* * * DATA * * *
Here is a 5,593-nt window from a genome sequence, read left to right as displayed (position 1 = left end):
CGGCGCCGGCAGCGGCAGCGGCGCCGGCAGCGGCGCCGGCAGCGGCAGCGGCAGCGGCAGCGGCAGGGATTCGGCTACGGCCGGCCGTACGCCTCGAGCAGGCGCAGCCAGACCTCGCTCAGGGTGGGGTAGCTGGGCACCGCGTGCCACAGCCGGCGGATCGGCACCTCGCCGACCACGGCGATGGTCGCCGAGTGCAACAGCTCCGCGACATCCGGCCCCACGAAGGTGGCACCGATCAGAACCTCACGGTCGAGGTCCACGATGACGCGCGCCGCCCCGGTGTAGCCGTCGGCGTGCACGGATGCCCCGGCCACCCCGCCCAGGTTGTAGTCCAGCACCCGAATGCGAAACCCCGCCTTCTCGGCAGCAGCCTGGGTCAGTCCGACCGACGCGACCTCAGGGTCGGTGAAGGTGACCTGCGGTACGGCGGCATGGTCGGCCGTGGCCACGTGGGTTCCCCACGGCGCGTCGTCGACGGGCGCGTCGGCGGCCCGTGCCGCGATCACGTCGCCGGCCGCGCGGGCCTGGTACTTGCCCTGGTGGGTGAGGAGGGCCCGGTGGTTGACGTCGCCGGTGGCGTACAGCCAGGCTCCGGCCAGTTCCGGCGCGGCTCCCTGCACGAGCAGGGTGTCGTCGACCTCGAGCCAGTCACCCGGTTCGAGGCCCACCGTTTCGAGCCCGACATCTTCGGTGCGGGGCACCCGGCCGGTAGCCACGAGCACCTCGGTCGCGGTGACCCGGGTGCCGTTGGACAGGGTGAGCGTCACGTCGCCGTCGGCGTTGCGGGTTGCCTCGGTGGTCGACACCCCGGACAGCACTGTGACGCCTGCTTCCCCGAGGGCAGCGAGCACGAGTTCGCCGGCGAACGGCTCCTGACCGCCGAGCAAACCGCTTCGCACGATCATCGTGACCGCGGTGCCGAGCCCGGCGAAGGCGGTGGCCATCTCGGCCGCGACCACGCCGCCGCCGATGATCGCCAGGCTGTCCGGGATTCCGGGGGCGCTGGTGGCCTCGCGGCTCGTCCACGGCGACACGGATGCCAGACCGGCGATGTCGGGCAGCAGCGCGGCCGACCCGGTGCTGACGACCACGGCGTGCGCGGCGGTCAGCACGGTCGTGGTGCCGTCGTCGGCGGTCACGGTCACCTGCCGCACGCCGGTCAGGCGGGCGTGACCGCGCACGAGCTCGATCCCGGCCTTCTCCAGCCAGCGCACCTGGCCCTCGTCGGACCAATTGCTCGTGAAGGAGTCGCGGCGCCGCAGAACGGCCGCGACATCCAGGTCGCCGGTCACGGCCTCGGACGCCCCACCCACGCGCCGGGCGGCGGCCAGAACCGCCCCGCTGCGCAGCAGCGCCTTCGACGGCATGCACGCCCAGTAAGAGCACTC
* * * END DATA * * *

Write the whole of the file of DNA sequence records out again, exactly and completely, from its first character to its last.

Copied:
Here is a 5,593-nt window from a genome sequence, read left to right as displayed (position 1 = left end):
CGGCGCCGGCAGCGGCAGCGGCGCCGGCAGCGGCGCCGGCAGCGGCAGCGGCAGCGGCAGCGGCAGGGATTCGGCTACGGCCGGCCGTACGCCTCGAGCAGGCGCAGCCAGACCTCGCTCAGGGTGGGGTAGCTGGGCACCGCGTGCCACAGCCGGCGGATCGGCACCTCGCCGACCACGGCGATGGTCGCCGAGTGCAACAGCTCCGCGACATCCGGCCCCACGAAGGTGGCACCGATCAGAACCTCACGGTCGAGGTCCACGATGACGCGCGCCGCCCCGGTGTAGCCGTCGGCGTGCACGGATGCCCCGGCCACCCCGCCCAGGTTGTAGTCCAGCACCCGAATGCGAAACCCCGCCTTCTCGGCAGCAGCCTGGGTCAGTCCGACCGACGCGACCTCAGGGTCGGTGAAGGTGACCTGCGGTACGGCGGCATGGTCGGCCGTGGCCACGTGGGTTCCCCACGGCGCGTCGTCGACGGGCGCGTCGGCGGCCCGTGCCGCGATCACGTCGCCGGCCGCGCGGGCCTGGTACTTGCCCTGGTGGGTGAGGAGGGCCCGGTGGTTGACGTCGCCGGTGGCGTACAGCCAGGCTCCGGCCAGTTCCGGCGCGGCTCCCTGCACGAGCAGGGTGTCGTCGACCTCGAGCCAGTCACCCGGTTCGAGGCCCACCGTTTCGAGCCCGACATCTTCGGTGCGGGGCACCCGGCCGGTAGCCACGAGCACCTCGGTCGCGGTGACCCGGGTGCCGTTGGACAGGGTGAGCGTCACGTCGCCGTCGGCGTTGCGGGTTGCCTCGGTGGTCGACACCCCGGACAGCACTGTGACGCCTGCTTCCCCGAGGGCAGCGAGCACGAGTTCGCCGGCGAACGGCTCCTGACCGCCGAGCAAACCGCTTCGCACGATCATCGTGACCGCGGTGCCGAGCCCGGCGAAGGCGGTGGCCATCTCGGCCGCGACCACGCCGCCGCCGATGATCGCCAGGCTGTCCGGGATTCCGGGGGCGCTGGTGGCCTCGCGGCTCGTCCACGGCGACACGGATGCCAGACCGGCGATGTCGGGCAGCAGCGCGGCCGACCCGGTGCTGACGACCACGGCGTGCGCGGCGGTCAGCACGGTCGTGGTGCCGTCGTCGGCGGTCACGGTCACCTGCCGCACGCCGGTCAGGCGGGCGTGACCGCGCACGAGCTCGATCCCGGCCTTCTCCAGCCAGCGCACCTGGCCCTCGTCGGACCAATTGCTCGTGAAGGAGTCGCGGCGCCGCAGAACGGCCGCGACATCCAGGTCGCCGGTCACGGCCTCGGACGCCCCACCCACGCGCCGGGCGGCGGCCAGAACCGCCCCGCTGCGCAGCAGCGCCTTCGACGGCATGCACGCCCAGTAAGAGCACTC